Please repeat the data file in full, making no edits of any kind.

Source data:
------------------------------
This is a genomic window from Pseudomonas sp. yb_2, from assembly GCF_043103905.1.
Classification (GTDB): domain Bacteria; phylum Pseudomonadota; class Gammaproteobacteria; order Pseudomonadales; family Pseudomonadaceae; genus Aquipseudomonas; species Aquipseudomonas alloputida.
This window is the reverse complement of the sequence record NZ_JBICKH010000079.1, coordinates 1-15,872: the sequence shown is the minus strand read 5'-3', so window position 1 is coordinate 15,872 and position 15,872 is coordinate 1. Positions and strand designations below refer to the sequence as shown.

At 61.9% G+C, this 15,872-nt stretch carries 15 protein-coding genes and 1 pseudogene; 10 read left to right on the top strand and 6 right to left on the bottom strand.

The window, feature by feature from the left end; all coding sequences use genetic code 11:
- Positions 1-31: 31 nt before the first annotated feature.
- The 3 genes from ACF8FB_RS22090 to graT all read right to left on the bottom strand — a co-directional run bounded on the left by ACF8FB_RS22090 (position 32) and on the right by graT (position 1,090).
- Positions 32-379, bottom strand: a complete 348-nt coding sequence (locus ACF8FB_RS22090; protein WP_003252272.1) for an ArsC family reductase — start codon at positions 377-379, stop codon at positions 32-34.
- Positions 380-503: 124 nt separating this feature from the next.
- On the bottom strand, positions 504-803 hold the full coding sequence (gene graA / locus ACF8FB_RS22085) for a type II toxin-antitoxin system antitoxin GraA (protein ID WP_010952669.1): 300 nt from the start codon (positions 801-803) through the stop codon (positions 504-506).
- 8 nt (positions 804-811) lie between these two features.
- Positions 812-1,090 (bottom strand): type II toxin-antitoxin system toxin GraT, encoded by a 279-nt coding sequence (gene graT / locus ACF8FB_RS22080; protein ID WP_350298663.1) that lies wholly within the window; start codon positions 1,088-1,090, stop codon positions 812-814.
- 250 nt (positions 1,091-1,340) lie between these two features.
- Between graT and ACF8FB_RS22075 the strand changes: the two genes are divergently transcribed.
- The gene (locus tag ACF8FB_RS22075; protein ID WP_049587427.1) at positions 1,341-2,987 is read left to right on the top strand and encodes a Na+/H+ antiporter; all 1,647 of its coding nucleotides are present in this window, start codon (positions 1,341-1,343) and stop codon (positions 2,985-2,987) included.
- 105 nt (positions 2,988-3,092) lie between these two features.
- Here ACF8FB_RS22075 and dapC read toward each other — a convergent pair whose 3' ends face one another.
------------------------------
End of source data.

This is a genomic window from Pseudomonas sp. yb_2, from assembly GCF_043103905.1.
Classification (GTDB): domain Bacteria; phylum Pseudomonadota; class Gammaproteobacteria; order Pseudomonadales; family Pseudomonadaceae; genus Aquipseudomonas; species Aquipseudomonas alloputida.
This window is the reverse complement of the sequence record NZ_JBICKH010000079.1, coordinates 1-15,872: the sequence shown is the minus strand read 5'-3', so window position 1 is coordinate 15,872 and position 15,872 is coordinate 1. Positions and strand designations below refer to the sequence as shown.

At 61.9% G+C, this 15,872-nt stretch carries 15 protein-coding genes and 1 pseudogene; 10 read left to right on the top strand and 6 right to left on the bottom strand.

The window, feature by feature from the left end; all coding sequences use genetic code 11:
- Positions 1-31: 31 nt before the first annotated feature.
- The 3 genes from ACF8FB_RS22090 to graT all read right to left on the bottom strand — a co-directional run bounded on the left by ACF8FB_RS22090 (position 32) and on the right by graT (position 1,090).
- Positions 32-379, bottom strand: a complete 348-nt coding sequence (locus ACF8FB_RS22090; protein WP_003252272.1) for an ArsC family reductase — start codon at positions 377-379, stop codon at positions 32-34.
- Positions 380-503: 124 nt separating this feature from the next.
- On the bottom strand, positions 504-803 hold the full coding sequence (gene graA / locus ACF8FB_RS22085) for a type II toxin-antitoxin system antitoxin GraA (protein ID WP_010952669.1): 300 nt from the start codon (positions 801-803) through the stop codon (positions 504-506).
- 8 nt (positions 804-811) lie between these two features.
- Positions 812-1,090 (bottom strand): type II toxin-antitoxin system toxin GraT, encoded by a 279-nt coding sequence (gene graT / locus ACF8FB_RS22080; protein ID WP_350298663.1) that lies wholly within the window; start codon positions 1,088-1,090, stop codon positions 812-814.
- 250 nt (positions 1,091-1,340) lie between these two features.
- Between graT and ACF8FB_RS22075 the strand changes: the two genes are divergently transcribed.
- The gene (locus tag ACF8FB_RS22075; protein ID WP_049587427.1) at positions 1,341-2,987 is read left to right on the top strand and encodes a Na+/H+ antiporter; all 1,647 of its coding nucleotides are present in this window, start codon (positions 1,341-1,343) and stop codon (positions 2,985-2,987) included.
- 105 nt (positions 2,988-3,092) lie between these two features.
- Here ACF8FB_RS22075 and dapC read toward each other — a convergent pair whose 3' ends face one another.